Analysis: TUV may stay the same, but the world around it is shifting

Delegates listen to a speech during the TUV conference in the Hilton Hotel in Templepatrick
Delegates listen to a speech during the TUV conference in the Hilton Hotel in Templepatrick

As in life, the only constant in politics is change.

For TUV, a party which sees itself as the inheritor of the mantle of the sort of unionism espoused by Northern Ireland’s founding fathers, it is inherently resistant to change.

And certainly its message has remained remarkably consistent – the core of Jim Allister’s conference speech on Saturday could have been delivered seven years ago when the party was founded.

But circumstances around the party have radically shifted.

Whereas in 2008 the DUP was arguing that it had disarmed and effectively disbanded the IRA, the DUP now admits that neither of those things happened.

And the UUP, which until recently could be accused by the TUV of being a part of what it sees as a dysfunctional Executive, is now a party of opposition which echoes many of Mr Allister’s attacks on Peter Robinson and Martin McGuinness.

Mike Nesbitt will no doubt urge TUV supporters to tactically support his party as the largest opposition party – a line of attack unexpected just a few months ago.

Meanwhile, Ukip has come from nowhere and stunned the TUV by polling more votes than it in May’s general election, a wretched result for the TUV.

Taken together, those changes leave TUV in a position where it cannot be confident about how it will fare in next year’s election.

On Saturday there was more emphasis on the EU, an implicit acknowledgement of the Ukip threat (although the TUV has always been strongly Eurosceptic) and some sharp criticism of the UUP leader.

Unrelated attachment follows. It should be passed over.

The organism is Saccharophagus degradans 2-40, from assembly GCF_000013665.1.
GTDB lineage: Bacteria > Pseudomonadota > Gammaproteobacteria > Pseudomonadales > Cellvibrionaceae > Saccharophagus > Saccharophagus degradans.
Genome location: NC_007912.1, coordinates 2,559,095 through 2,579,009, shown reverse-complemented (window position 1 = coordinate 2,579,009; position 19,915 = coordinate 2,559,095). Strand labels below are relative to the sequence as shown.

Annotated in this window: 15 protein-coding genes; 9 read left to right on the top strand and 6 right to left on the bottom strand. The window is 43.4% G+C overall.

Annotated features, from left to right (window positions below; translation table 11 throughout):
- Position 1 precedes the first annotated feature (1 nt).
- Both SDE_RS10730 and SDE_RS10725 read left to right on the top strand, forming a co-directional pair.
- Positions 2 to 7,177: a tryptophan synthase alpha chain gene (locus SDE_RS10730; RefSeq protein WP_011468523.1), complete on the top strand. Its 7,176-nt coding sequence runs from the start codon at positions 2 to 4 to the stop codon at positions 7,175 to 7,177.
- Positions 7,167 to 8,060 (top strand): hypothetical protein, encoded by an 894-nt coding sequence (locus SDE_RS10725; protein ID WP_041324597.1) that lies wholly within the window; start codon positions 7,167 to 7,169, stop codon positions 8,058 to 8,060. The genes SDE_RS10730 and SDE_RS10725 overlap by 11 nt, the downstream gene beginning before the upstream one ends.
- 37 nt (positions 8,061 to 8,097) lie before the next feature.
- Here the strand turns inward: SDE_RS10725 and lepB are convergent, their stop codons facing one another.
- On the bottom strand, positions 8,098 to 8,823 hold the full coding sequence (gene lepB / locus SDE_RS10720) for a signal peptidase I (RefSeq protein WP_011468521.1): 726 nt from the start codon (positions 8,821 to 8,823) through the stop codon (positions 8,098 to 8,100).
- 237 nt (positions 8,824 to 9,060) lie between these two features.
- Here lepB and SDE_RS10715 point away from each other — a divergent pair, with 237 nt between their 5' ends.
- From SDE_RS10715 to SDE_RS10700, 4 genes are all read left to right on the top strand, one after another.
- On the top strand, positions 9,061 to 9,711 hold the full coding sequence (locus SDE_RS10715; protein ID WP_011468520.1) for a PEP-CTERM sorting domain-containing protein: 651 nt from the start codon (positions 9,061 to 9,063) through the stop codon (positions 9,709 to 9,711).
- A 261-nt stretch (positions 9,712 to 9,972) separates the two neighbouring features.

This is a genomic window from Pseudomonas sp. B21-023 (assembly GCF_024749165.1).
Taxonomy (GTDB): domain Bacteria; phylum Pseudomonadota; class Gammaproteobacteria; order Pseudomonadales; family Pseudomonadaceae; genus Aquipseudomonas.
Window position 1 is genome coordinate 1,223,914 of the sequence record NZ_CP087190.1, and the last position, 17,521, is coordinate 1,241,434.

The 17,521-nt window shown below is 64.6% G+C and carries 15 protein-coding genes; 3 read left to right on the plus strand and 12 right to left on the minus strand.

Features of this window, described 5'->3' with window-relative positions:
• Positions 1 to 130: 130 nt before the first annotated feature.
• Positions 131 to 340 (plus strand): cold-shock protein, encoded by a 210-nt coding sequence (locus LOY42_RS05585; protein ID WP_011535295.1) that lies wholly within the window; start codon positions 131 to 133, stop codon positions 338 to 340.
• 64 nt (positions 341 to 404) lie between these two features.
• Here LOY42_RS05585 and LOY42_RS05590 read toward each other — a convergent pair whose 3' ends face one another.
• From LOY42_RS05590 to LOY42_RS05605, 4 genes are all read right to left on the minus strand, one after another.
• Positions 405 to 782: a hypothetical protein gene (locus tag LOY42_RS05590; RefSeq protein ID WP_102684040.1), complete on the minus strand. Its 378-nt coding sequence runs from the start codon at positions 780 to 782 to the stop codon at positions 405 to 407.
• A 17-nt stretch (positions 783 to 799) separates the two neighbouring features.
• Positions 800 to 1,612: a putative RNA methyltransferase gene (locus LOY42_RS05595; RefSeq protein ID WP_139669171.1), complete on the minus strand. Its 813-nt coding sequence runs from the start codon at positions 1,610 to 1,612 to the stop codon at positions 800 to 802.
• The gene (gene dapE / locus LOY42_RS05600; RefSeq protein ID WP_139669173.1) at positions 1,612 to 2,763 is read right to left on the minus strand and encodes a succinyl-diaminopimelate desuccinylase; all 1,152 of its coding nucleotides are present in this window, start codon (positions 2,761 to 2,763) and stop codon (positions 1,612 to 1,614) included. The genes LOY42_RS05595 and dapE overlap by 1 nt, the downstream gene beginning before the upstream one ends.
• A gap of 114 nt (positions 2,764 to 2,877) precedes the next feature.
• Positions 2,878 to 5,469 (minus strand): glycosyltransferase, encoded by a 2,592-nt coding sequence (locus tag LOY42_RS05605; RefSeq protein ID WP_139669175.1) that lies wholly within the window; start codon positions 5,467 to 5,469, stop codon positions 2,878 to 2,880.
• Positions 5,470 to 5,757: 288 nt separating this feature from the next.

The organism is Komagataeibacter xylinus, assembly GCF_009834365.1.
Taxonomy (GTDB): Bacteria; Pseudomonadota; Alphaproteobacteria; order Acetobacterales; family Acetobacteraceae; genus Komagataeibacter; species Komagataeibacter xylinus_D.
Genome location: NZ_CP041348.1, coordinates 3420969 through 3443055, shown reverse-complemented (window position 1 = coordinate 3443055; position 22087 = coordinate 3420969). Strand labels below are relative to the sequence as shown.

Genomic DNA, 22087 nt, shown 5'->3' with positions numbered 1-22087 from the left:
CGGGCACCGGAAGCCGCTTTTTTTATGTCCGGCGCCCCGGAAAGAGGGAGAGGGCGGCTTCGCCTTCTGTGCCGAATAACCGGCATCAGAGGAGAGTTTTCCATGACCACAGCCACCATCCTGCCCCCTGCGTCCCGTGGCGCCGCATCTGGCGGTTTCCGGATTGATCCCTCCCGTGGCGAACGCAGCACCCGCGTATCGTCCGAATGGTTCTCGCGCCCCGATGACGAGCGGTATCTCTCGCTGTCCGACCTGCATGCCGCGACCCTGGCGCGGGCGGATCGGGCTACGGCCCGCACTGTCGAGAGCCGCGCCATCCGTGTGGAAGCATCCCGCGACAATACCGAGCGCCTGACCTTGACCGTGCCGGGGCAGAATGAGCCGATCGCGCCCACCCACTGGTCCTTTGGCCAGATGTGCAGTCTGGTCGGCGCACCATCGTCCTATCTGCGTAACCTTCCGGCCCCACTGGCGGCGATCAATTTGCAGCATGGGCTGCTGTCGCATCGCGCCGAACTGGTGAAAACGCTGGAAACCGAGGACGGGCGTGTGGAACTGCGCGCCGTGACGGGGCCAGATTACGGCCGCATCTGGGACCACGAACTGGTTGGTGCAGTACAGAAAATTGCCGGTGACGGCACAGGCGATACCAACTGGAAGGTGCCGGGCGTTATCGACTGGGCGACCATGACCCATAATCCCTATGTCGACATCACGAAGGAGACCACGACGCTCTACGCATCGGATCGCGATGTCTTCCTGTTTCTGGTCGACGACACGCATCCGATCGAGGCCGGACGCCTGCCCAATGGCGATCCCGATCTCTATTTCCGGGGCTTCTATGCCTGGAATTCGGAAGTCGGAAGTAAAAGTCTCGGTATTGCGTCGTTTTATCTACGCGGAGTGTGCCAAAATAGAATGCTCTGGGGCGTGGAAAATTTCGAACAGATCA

But the conference largely followed the sorts of themes which it has always highlighted.

Mr Allister is almost certain to retain his seat, so the party will not implode, but the activists who cheered as Mr Allister stunned the political establishment by polling 66,197 votes in the 2009 European election would hardly have expected that seven years later the party might still have just one MLA in an Assembly of 108.

The party’s major asset is its leader. His strengths and weaknesses are now firmly embedded within the party.

Mr Allister believes that the recent revelations about the IRA should convince unionist voters that his message has been right all along.

Senior DUP figures close to Peter Robinson believe that although a section of unionism does care about the IRA revelations, the vast bulk of unionists are not as bothered about the issue as they would have been in years gone past.

That explains why the DUP struck a bargain with Sinn Fein which achieved little of substance on the issue of the IRA, but pushed Sinn Fein into a huge U-turn on welfare reform.

Effectively, all three unionist parties are gambling on the extent to which unionist voters now care about the IRA.

A modern and professional party such as the DUP is likely to have research to support its decision. Mr Allister, a conviction politician leading a small party, is likely to just have his instinct.

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